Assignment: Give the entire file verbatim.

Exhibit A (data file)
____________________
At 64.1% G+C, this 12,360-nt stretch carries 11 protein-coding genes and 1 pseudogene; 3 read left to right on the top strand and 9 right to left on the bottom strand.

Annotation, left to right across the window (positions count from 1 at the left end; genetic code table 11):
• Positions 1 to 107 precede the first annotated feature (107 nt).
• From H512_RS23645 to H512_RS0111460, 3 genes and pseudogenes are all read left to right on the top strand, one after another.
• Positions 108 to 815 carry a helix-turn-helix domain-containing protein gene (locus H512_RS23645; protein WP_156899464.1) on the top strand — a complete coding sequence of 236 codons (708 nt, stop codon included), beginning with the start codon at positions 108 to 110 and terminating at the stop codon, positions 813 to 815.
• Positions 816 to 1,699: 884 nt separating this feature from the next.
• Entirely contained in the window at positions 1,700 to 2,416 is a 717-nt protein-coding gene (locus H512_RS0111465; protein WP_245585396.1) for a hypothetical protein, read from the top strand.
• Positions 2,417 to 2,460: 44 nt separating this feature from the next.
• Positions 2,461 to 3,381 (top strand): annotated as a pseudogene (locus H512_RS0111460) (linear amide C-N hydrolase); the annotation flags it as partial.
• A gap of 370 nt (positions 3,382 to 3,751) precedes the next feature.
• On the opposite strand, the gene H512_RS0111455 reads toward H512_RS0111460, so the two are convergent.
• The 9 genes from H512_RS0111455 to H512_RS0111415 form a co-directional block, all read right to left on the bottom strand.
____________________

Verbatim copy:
At 64.1% G+C, this 12,360-nt stretch carries 11 protein-coding genes and 1 pseudogene; 3 read left to right on the top strand and 9 right to left on the bottom strand.

Annotation, left to right across the window (positions count from 1 at the left end; genetic code table 11):
• Positions 1 to 107 precede the first annotated feature (107 nt).
• From H512_RS23645 to H512_RS0111460, 3 genes and pseudogenes are all read left to right on the top strand, one after another.
• Positions 108 to 815 carry a helix-turn-helix domain-containing protein gene (locus H512_RS23645; protein WP_156899464.1) on the top strand — a complete coding sequence of 236 codons (708 nt, stop codon included), beginning with the start codon at positions 108 to 110 and terminating at the stop codon, positions 813 to 815.
• Positions 816 to 1,699: 884 nt separating this feature from the next.
• Entirely contained in the window at positions 1,700 to 2,416 is a 717-nt protein-coding gene (locus H512_RS0111465; protein WP_245585396.1) for a hypothetical protein, read from the top strand.
• Positions 2,417 to 2,460: 44 nt separating this feature from the next.
• Positions 2,461 to 3,381 (top strand): annotated as a pseudogene (locus H512_RS0111460) (linear amide C-N hydrolase); the annotation flags it as partial.
• A gap of 370 nt (positions 3,382 to 3,751) precedes the next feature.
• On the opposite strand, the gene H512_RS0111455 reads toward H512_RS0111460, so the two are convergent.
• The 9 genes from H512_RS0111455 to H512_RS0111415 form a co-directional block, all read right to left on the bottom strand.